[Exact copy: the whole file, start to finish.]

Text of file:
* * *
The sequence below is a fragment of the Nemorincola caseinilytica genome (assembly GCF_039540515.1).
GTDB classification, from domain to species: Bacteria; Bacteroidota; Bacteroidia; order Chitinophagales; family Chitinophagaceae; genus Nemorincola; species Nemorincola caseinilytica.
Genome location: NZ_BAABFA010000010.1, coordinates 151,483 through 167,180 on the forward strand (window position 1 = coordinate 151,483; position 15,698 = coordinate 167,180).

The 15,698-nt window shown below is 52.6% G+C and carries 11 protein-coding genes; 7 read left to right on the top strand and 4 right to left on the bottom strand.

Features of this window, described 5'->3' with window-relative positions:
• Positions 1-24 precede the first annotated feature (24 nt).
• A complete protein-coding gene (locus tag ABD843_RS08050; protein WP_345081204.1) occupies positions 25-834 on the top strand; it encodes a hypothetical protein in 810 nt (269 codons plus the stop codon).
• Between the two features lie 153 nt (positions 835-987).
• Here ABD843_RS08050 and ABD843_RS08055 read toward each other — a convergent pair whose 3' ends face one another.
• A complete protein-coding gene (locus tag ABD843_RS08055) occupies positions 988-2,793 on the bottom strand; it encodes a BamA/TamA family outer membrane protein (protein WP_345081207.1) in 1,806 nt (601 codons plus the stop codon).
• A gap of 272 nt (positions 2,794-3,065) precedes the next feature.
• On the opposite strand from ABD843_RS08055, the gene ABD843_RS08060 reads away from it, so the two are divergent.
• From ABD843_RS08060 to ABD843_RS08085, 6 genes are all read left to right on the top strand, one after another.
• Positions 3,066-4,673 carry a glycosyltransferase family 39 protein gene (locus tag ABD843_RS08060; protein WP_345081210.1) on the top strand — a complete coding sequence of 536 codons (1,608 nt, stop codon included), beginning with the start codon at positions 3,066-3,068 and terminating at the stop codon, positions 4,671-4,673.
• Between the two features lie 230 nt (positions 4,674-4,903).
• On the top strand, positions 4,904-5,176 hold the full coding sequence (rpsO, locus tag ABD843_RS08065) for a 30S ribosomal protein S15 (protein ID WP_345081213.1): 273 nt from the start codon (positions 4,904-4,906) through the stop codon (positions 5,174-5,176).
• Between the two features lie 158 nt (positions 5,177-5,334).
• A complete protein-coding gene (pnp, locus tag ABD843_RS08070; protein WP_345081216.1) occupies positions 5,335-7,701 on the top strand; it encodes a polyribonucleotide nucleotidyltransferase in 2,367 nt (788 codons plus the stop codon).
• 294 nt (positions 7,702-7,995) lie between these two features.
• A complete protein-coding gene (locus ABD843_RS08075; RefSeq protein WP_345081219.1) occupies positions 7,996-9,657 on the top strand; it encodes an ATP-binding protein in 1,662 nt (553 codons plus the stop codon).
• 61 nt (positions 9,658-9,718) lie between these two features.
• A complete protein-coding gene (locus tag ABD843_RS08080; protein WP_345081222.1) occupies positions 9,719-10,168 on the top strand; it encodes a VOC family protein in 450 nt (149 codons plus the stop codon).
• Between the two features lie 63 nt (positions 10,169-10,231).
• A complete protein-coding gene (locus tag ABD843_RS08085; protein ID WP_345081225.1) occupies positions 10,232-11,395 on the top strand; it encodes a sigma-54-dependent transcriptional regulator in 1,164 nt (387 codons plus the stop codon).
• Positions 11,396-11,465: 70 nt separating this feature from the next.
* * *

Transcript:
The sequence below is a fragment of the Nemorincola caseinilytica genome (assembly GCF_039540515.1).
GTDB classification, from domain to species: Bacteria; Bacteroidota; Bacteroidia; order Chitinophagales; family Chitinophagaceae; genus Nemorincola; species Nemorincola caseinilytica.
Genome location: NZ_BAABFA010000010.1, coordinates 151,483 through 167,180 on the forward strand (window position 1 = coordinate 151,483; position 15,698 = coordinate 167,180).

The 15,698-nt window shown below is 52.6% G+C and carries 11 protein-coding genes; 7 read left to right on the top strand and 4 right to left on the bottom strand.

Features of this window, described 5'->3' with window-relative positions:
• Positions 1-24 precede the first annotated feature (24 nt).
• A complete protein-coding gene (locus tag ABD843_RS08050; protein WP_345081204.1) occupies positions 25-834 on the top strand; it encodes a hypothetical protein in 810 nt (269 codons plus the stop codon).
• Between the two features lie 153 nt (positions 835-987).
• Here ABD843_RS08050 and ABD843_RS08055 read toward each other — a convergent pair whose 3' ends face one another.
• A complete protein-coding gene (locus tag ABD843_RS08055) occupies positions 988-2,793 on the bottom strand; it encodes a BamA/TamA family outer membrane protein (protein WP_345081207.1) in 1,806 nt (601 codons plus the stop codon).
• A gap of 272 nt (positions 2,794-3,065) precedes the next feature.
• On the opposite strand from ABD843_RS08055, the gene ABD843_RS08060 reads away from it, so the two are divergent.
• From ABD843_RS08060 to ABD843_RS08085, 6 genes are all read left to right on the top strand, one after another.
• Positions 3,066-4,673 carry a glycosyltransferase family 39 protein gene (locus tag ABD843_RS08060; protein WP_345081210.1) on the top strand — a complete coding sequence of 536 codons (1,608 nt, stop codon included), beginning with the start codon at positions 3,066-3,068 and terminating at the stop codon, positions 4,671-4,673.
• Between the two features lie 230 nt (positions 4,674-4,903).
• On the top strand, positions 4,904-5,176 hold the full coding sequence (rpsO, locus tag ABD843_RS08065) for a 30S ribosomal protein S15 (protein ID WP_345081213.1): 273 nt from the start codon (positions 4,904-4,906) through the stop codon (positions 5,174-5,176).
• Between the two features lie 158 nt (positions 5,177-5,334).
• A complete protein-coding gene (pnp, locus tag ABD843_RS08070; protein WP_345081216.1) occupies positions 5,335-7,701 on the top strand; it encodes a polyribonucleotide nucleotidyltransferase in 2,367 nt (788 codons plus the stop codon).
• 294 nt (positions 7,702-7,995) lie between these two features.
• A complete protein-coding gene (locus ABD843_RS08075; RefSeq protein WP_345081219.1) occupies positions 7,996-9,657 on the top strand; it encodes an ATP-binding protein in 1,662 nt (553 codons plus the stop codon).
• 61 nt (positions 9,658-9,718) lie between these two features.
• A complete protein-coding gene (locus tag ABD843_RS08080; protein WP_345081222.1) occupies positions 9,719-10,168 on the top strand; it encodes a VOC family protein in 450 nt (149 codons plus the stop codon).
• Between the two features lie 63 nt (positions 10,169-10,231).
• A complete protein-coding gene (locus tag ABD843_RS08085; protein ID WP_345081225.1) occupies positions 10,232-11,395 on the top strand; it encodes a sigma-54-dependent transcriptional regulator in 1,164 nt (387 codons plus the stop codon).
• Positions 11,396-11,465: 70 nt separating this feature from the next.